How to Grow Your Own Herbs for Tea in a Container

How to Grow Your Own Herbs for Tea in a Container

Are you an herbal tea-lover?  Yep, me too!  Have you seen the prices for good quality herbal tea lately?  Outrageous!  Why overpay when it’s so fun and easy to grow your own?  Let me show you how to grow your own herbs for tea in a container!

You might be someone who enjoys the aroma of herbal tea, or perhaps you just love the flavor!  

As many of you know, herbal teas can also be used as a remedy for many ailments, like inflammation, sore throat, depression and even anxiety!

My favorite teas are probably green tea, which I drink to reduce inflammation and for it’s taste, as well as chamomile tea, which helps me sleep better at night.

I grow my herbs just outside my patio door in a small corner, but it’s amazing how many herbs can be grown in a small space!

However, not everyone has the yard space or time to plant an herb garden, much less maintain one!

But you don’t need much time at all to plant your own herbs for tea in a container on your porch or patio!

Actually, once you plant them, whether it be by seed or seedling, they are very low-maintenance!

(Always check with your health care professional before consuming herbal teas)

gardening pots

What Kind of Container Can I Use?

Almost any kind of growing pot or container can be used, even a 5-gallon bucket if that’s all you have!

Your container will need just a couple of things:

Do not use potting soil intended for seed starting!

There is a world of difference between potting soil for starting seeds and potting soil made for container gardening.

Potting soil for seed starting is a very light and airy medium that makes it easy for seeds to germinate and develop root systems.  There are few, if any, nutrients in potting soil.

However, “container mix” has the nutrients that your plants (or seeds) will need to grow and thrive.

container potting soil

Look for the words “container mix” or something similar.

I also recommend buying an organic potting soil.

There is no shortage of choices when it comes to gardening pots!

My local Lowe’s store had many shelves of beautiful containers to plant in!  I like the half-barrel below!

retail gardening pots

How to Grow Strawberries in a Container

retail garden pots

But at the end of the day, I will always try to use something I already own.

large ceramic pot

For this project, I will be using a large ceramic container, but your container doesn’t have to be this large.

large ceramic pot

I will remove the weeds and add some potting soil to the soil I already have in this container.

How Many Herbs Can I Plant Together?

herbs for tea in a pot

Keep in mind that although these starter plants look small now, these herbs will grow quickly and need room to expand.

This pot is 20: wide and I’m just planting three herbs.

herbs growing in a pot
                                                                          A few weeks later….

So, depending upon the size of your pot, you’ll have to decide how many plants will thrive there.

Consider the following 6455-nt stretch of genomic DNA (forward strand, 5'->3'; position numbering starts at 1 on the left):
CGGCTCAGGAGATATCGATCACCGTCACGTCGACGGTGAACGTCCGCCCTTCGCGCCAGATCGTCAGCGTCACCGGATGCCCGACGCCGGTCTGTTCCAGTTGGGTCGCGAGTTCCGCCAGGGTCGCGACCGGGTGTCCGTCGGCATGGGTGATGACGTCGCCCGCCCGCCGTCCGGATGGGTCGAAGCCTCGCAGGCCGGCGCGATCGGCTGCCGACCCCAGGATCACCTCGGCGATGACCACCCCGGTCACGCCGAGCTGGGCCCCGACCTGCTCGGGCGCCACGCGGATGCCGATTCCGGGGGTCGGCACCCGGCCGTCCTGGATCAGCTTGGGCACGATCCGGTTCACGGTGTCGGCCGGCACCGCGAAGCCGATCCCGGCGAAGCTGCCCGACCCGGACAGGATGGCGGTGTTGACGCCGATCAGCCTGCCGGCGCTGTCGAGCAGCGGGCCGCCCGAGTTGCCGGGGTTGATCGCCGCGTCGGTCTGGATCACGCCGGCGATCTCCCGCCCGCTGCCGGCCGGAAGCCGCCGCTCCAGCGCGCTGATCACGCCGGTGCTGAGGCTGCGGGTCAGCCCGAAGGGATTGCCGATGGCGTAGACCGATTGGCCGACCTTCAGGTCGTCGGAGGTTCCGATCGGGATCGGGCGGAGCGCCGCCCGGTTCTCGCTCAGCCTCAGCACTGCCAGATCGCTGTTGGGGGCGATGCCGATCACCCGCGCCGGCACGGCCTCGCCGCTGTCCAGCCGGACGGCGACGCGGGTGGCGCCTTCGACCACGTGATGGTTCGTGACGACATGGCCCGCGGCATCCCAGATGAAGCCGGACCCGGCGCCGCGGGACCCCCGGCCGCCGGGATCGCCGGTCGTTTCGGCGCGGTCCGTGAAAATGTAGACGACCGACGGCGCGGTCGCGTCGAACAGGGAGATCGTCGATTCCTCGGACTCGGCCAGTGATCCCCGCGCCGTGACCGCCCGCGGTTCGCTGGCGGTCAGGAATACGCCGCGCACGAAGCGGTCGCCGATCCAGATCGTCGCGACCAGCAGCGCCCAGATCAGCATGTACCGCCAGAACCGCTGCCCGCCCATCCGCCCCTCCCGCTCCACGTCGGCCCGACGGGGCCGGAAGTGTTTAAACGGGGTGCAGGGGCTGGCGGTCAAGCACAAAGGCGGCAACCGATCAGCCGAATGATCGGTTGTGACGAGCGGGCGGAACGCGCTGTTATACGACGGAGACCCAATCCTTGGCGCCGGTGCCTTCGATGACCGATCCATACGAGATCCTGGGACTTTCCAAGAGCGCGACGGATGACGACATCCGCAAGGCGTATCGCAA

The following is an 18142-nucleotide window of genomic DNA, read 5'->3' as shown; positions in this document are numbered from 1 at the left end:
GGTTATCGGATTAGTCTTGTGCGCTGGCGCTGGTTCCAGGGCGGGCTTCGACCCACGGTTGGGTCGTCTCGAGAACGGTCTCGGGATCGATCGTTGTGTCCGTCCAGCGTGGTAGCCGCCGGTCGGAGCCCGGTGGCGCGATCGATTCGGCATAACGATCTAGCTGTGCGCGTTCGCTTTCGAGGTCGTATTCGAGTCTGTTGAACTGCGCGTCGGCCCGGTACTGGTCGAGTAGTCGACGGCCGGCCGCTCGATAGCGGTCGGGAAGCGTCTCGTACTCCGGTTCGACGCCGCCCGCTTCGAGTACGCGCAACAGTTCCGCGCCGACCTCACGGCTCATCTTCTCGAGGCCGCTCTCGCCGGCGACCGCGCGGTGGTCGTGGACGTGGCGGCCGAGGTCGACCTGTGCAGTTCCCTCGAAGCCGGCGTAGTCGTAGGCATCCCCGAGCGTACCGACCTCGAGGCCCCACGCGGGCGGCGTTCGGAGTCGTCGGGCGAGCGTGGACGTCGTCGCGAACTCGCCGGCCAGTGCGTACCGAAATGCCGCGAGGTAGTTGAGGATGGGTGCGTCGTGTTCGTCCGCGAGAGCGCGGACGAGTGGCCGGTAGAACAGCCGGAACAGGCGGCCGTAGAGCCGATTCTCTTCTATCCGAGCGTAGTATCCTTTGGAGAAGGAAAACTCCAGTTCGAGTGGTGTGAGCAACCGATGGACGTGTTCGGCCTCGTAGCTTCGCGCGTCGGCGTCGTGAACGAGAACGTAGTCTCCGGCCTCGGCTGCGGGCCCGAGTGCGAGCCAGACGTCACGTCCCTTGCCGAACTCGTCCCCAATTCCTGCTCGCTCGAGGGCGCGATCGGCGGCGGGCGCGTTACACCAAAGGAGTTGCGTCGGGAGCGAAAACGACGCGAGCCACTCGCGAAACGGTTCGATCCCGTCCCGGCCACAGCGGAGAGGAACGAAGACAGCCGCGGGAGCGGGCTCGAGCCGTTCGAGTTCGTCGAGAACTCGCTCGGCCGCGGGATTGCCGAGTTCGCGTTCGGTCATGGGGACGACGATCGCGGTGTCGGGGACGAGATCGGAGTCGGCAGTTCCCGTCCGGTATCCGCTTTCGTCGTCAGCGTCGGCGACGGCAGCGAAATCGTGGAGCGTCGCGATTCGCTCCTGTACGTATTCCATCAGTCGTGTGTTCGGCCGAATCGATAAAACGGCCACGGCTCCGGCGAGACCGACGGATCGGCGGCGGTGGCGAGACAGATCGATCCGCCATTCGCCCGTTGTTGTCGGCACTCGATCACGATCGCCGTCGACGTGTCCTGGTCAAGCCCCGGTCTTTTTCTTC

Don’t worry, if your plants get bigger than you thought they would, you can always transplant one somewhere else!

herbs growing in a pot
                                                                      About a month later!


Should I Use Plant Starters or Seeds?

retail chocolate mint plant

You can use either one!

Starters from established plants will help you to grow your tea garden faster!

Don’t hesitate to ask your gardening friends for starters, I’m always happy to give other people starters from my herbs.

One reason for that is because herbs are very hardy and need to be thinned out frequently!

The garden stores have plenty of herbs, but I find them to be a little pricey!

retail plant starters

How to Start an Easy Vegetable Container Garden

pack of chamomile seeds

If you choose to use seeds, you’ll have to wait a couple of months before you are able to harvest chamomile, but the fun is in the process, right?

Easy to Grow Herbs for Tea

chamomile plant in bloom


Chamomile is a classic tea, as well as one of the most used and researched herb in the world.

Chamomile tea is often consumed when nausea, diarrhea, upper respiratory infections, pain, inflammation and emotional disturbances are present.

Chamomile flowers are easily harvested by plucking them off gently with your fingers.  Harvest when the petals are fully bloomed, late morning or early afternoon.

chamomile blooms drying on a tray

They can be dried on a tray  or screen that’s put in a sunny window.


Peppermint is another classic tea that is universally grown and used.

Some common uses for Peppermint are flatulence, nausea, headaches, the common cold, anxiety and much more.

Peppermint is what I’ll be planting for this project, but I also have a Chocolate Mint plant in my herb garden that I just LOVE!

Peppermint is very hardy…ok, let’s just call it invasive!  SO, you might want to limit your plant’s rooting system by planting it in a pot, within the larger pot.

Harvest the Peppermint leaves after any dew is dry.  Use fresh or lay them on a tray or screen to dry.

(More uses and side effects here)

Lemon Balm

Lemon Balm is a member of the Peppermint family and another one of my favorite teas!

Lemon Balm is often used as a remedy for stress and anxiety, insomnia, nausea, indigestion and menstrual cramps.

(More uses and possible side effects here


What Other Herbs Can I Grow for Homemade Tea

There are hundreds of herbs that can be grown for tea!

Depending upon your taste preference or ailment, there is no limit of choices.

I must warn you…

Growing herbs can be addicting!  


Welcome to the world of herbs!  Let’s get growing!

(Always check with your health care professional before consuming herbal teas)

Print Friendly, PDF & Email

Recommended Blog Posts